She is also looking to forge new connections specific to children’s books by creating an “advisory board” to be comprised of booksellers, librarians, and other professionals from around the country and Canada. The relationships that Elsewhere Editions forms with new writers and artists, Schoolman hopes to be enduring: “We want to give a home to certain authors and illustrators,” she said.
The Birth of an Imprint
While Elsewhere Editions is its own entity apart from Archipelago, the two halves of the press share a common vantage point and purpose. Both focus on titles that offer elements of “play, while grappling with essential questions” and feature the presence of “distinctive voices and visions... authors who create a universe of their own that we can enter, and that might alter ours,” Schoolman said. Archipelago and Elsewhere also share a focus on appreciating the beauty of a physical book, which Schoolman sees parents fostering among their children: “Parents want beautiful objects for their kids,” she added.
Seeking out international children’s books for Elsewhere has already taught Schoolman more about the books she hopes to publish going forward. Works by author-illustrators hold strong appeal for her because of the cohesiveness of “one vision” that carries over across illustrations and text. More broadly, Schoolman said she is steering clear of books with “didactic” qualities, instead seeking out books that are “questioning, innovative, and intelligent.” She sees such titles being created in many countries, but she noted that “Scandinavia, Poland, and Estonia are publishing some very exciting children's books right now.”
Though she believes that international titles can and do appeal broadly to American readers, including to children, translation is a tricky art that is made even trickier when translating wordplay – something that has become especially clear when working with picture books.
Any new publishing venture faces the task of drawing an audience and building recognition – something that Elsewhere may have a head start on, as parents who are Archipelago fans may naturally seek out the children’s titles. Schoolman and her colleagues are planning multiple local events for both the launch of the imprint as well as for the individual spring books.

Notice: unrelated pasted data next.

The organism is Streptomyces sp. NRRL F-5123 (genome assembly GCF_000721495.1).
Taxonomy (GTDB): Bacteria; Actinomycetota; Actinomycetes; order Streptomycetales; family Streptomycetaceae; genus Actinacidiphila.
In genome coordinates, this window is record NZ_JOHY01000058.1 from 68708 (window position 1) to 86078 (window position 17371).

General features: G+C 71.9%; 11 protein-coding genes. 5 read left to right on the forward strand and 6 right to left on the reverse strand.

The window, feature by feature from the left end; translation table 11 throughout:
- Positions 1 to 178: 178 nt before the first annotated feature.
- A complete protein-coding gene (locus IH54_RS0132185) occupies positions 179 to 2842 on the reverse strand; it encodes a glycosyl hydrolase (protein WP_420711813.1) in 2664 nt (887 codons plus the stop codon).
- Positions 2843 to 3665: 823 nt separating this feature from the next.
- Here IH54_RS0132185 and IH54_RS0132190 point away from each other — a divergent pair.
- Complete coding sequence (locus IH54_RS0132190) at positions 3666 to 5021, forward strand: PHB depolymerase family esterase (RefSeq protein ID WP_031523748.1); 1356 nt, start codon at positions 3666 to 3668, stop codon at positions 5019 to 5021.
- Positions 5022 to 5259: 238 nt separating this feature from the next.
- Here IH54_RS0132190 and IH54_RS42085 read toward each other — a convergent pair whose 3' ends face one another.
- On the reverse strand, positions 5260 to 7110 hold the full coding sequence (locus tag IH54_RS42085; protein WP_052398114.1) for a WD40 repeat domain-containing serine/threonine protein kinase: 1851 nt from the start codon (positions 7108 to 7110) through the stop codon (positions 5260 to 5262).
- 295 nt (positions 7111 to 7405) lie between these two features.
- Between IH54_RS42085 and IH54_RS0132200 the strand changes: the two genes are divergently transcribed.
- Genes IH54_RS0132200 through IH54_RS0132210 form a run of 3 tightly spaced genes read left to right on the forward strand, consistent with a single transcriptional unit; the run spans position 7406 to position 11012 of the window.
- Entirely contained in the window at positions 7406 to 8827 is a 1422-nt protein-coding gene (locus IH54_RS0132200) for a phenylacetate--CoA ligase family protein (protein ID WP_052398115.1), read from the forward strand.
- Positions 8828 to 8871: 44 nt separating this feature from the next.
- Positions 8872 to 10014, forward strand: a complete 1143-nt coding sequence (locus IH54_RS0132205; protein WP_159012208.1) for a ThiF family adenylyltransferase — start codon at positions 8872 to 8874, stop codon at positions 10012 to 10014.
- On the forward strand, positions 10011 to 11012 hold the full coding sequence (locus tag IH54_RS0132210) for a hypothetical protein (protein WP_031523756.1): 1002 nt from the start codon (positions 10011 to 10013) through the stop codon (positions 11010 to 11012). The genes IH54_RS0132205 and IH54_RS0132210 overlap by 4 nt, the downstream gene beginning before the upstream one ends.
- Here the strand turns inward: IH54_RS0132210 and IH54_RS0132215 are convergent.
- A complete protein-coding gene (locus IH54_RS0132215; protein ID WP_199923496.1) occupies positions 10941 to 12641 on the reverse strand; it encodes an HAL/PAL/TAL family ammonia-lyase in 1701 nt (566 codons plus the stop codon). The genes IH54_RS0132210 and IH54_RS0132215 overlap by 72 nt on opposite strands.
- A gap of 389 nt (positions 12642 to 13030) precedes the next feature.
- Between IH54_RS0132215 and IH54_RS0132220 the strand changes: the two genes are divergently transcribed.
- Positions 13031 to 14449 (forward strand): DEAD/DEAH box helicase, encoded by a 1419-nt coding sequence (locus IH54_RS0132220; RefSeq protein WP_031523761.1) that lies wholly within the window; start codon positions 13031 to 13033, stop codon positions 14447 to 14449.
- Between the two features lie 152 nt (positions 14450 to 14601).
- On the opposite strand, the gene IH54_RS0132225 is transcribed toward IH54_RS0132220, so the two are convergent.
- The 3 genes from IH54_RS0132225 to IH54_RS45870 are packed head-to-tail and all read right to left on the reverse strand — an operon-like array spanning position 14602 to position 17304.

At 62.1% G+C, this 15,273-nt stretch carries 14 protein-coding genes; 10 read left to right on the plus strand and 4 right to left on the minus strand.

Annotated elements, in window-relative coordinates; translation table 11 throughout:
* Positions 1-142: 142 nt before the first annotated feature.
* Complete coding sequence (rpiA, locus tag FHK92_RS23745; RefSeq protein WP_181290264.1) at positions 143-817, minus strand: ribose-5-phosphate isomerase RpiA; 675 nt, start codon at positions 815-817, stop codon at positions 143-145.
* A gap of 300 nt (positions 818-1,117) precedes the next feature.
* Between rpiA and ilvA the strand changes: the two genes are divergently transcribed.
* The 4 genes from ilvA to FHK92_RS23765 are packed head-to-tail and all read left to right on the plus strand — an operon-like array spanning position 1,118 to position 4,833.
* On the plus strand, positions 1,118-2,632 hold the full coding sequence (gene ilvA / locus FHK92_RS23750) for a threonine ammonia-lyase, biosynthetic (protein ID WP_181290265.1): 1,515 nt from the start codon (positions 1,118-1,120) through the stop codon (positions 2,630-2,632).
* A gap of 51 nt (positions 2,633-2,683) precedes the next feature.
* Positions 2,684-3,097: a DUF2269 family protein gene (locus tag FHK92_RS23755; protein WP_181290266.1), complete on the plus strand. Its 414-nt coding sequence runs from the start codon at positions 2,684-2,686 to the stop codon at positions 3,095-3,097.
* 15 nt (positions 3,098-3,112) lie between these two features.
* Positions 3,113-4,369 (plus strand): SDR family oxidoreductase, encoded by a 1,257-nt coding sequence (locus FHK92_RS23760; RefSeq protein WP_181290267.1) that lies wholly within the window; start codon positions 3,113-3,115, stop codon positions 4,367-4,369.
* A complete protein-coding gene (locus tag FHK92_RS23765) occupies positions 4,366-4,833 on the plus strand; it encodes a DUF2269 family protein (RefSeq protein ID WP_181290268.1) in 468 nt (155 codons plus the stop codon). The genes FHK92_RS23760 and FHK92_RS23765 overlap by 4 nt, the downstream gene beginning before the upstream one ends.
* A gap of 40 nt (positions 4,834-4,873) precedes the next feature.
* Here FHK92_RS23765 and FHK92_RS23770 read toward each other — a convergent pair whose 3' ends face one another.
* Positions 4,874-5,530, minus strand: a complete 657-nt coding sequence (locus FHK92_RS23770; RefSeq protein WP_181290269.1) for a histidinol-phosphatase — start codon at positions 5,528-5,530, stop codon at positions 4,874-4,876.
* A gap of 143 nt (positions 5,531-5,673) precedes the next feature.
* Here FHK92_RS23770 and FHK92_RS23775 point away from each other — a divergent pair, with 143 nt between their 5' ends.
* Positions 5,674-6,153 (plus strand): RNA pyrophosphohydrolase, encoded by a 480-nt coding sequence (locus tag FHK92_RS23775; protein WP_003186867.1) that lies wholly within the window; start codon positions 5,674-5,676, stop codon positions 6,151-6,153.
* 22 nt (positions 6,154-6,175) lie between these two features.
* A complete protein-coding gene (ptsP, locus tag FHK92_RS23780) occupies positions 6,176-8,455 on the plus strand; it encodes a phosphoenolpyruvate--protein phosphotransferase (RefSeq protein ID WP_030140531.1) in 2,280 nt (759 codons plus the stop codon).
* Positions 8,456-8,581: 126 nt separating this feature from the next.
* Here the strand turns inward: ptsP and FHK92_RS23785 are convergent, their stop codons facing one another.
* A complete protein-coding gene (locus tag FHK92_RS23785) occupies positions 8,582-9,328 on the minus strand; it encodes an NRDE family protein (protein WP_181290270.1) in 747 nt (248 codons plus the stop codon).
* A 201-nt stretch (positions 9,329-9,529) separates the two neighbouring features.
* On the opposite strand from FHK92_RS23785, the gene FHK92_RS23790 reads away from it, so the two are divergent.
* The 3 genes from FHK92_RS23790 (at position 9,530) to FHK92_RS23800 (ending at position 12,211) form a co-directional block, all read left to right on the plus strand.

And they are: My Valley, a fantastical, far-flung journey by author-illustrator Claude Ponti, translated from the French by Alyson Waters; You Can’t Be Too Careful, which explores the spectacular consequences resulting from a small action, Brazilian author-illustrator Roger Mello, translated by Daniel Hahn; and Questions Asked, by Jostein Gaarder, illustrated by Akin Düzakin and translated from the Norwegian by Don Bartlett. Questions Asked follows an inquisitive boy as he ponders open-ended questions relating to identity, existence, and the meaning of life, including: “What is time? When something is past, is it gone forever?” and “Why do I dream? What goes on in my head when I’m asleep?” Schoolman said she was drawn to Gaarder’s “beautiful and subtle” book because of the way it credits the inquiring intelligence of children: “We shouldn’t underestimate kids. They want to be asked big questions, and I feel many of them are naturally drawn to them,” she said. In fact, to celebrate that title’s release next spring, Schoolman is planning to create a forum for kids to post their own responses to the questions in the book and perhaps pose some of their own. The format will likely begin as a video and then continue to evolve with an online presence.
Going forward, Schoolman’s aspirations for Elsewhere Editions are not unlike the goals for Archipelago: to seek out and publish books with “entire universes” contained within their pages, the publisher said. There may be unchartered territory ahead, but with the wealth of international children’s literature that has not yet been made available in the U.S., the opportunities are indeed boundless.